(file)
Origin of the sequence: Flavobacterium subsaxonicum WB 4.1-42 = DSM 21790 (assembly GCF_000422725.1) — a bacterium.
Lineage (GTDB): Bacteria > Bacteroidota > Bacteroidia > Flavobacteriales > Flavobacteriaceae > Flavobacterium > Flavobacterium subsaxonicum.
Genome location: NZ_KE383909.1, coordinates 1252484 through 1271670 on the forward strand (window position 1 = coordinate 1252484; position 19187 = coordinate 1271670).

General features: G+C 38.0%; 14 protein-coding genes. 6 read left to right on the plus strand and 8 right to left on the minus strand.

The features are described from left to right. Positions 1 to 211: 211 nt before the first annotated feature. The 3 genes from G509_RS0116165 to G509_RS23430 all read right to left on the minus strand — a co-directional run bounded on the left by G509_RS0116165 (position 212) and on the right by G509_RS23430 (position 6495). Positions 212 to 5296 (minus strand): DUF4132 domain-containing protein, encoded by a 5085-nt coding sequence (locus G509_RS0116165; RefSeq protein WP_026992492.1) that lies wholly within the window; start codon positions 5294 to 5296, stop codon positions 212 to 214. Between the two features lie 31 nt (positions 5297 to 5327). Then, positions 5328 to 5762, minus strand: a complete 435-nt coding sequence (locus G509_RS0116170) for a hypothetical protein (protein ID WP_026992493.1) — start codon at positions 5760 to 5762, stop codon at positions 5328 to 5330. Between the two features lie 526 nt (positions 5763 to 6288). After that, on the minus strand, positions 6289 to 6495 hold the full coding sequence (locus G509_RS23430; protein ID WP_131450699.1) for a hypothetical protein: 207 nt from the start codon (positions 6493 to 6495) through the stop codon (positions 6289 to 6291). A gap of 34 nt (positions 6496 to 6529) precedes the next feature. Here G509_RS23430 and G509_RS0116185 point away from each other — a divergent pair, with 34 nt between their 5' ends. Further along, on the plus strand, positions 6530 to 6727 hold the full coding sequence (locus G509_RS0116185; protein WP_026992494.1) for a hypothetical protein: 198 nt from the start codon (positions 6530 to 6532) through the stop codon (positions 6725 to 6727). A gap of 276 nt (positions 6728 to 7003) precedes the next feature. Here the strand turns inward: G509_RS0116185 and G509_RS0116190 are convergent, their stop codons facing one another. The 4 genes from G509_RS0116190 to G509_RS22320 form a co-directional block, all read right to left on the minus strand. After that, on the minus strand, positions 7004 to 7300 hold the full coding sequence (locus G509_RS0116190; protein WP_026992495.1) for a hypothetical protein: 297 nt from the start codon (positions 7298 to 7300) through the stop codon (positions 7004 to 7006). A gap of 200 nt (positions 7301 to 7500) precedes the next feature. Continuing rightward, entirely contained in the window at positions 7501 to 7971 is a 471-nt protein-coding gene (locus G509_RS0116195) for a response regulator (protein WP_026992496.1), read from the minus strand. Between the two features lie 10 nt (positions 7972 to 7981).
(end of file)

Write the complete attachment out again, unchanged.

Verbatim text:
Origin of the sequence: Flavobacterium subsaxonicum WB 4.1-42 = DSM 21790 (assembly GCF_000422725.1) — a bacterium.
Lineage (GTDB): Bacteria > Bacteroidota > Bacteroidia > Flavobacteriales > Flavobacteriaceae > Flavobacterium > Flavobacterium subsaxonicum.
Genome location: NZ_KE383909.1, coordinates 1252484 through 1271670 on the forward strand (window position 1 = coordinate 1252484; position 19187 = coordinate 1271670).

General features: G+C 38.0%; 14 protein-coding genes. 6 read left to right on the plus strand and 8 right to left on the minus strand.

The features are described from left to right. Positions 1 to 211: 211 nt before the first annotated feature. The 3 genes from G509_RS0116165 to G509_RS23430 all read right to left on the minus strand — a co-directional run bounded on the left by G509_RS0116165 (position 212) and on the right by G509_RS23430 (position 6495). Positions 212 to 5296 (minus strand): DUF4132 domain-containing protein, encoded by a 5085-nt coding sequence (locus G509_RS0116165; RefSeq protein WP_026992492.1) that lies wholly within the window; start codon positions 5294 to 5296, stop codon positions 212 to 214. Between the two features lie 31 nt (positions 5297 to 5327). Then, positions 5328 to 5762, minus strand: a complete 435-nt coding sequence (locus G509_RS0116170) for a hypothetical protein (protein ID WP_026992493.1) — start codon at positions 5760 to 5762, stop codon at positions 5328 to 5330. Between the two features lie 526 nt (positions 5763 to 6288). After that, on the minus strand, positions 6289 to 6495 hold the full coding sequence (locus G509_RS23430; protein ID WP_131450699.1) for a hypothetical protein: 207 nt from the start codon (positions 6493 to 6495) through the stop codon (positions 6289 to 6291). A gap of 34 nt (positions 6496 to 6529) precedes the next feature. Here G509_RS23430 and G509_RS0116185 point away from each other — a divergent pair, with 34 nt between their 5' ends. Further along, on the plus strand, positions 6530 to 6727 hold the full coding sequence (locus G509_RS0116185; protein WP_026992494.1) for a hypothetical protein: 198 nt from the start codon (positions 6530 to 6532) through the stop codon (positions 6725 to 6727). A gap of 276 nt (positions 6728 to 7003) precedes the next feature. Here the strand turns inward: G509_RS0116185 and G509_RS0116190 are convergent, their stop codons facing one another. The 4 genes from G509_RS0116190 to G509_RS22320 form a co-directional block, all read right to left on the minus strand. After that, on the minus strand, positions 7004 to 7300 hold the full coding sequence (locus G509_RS0116190; protein WP_026992495.1) for a hypothetical protein: 297 nt from the start codon (positions 7298 to 7300) through the stop codon (positions 7004 to 7006). A gap of 200 nt (positions 7301 to 7500) precedes the next feature. Continuing rightward, entirely contained in the window at positions 7501 to 7971 is a 471-nt protein-coding gene (locus G509_RS0116195) for a response regulator (protein WP_026992496.1), read from the minus strand. Between the two features lie 10 nt (positions 7972 to 7981).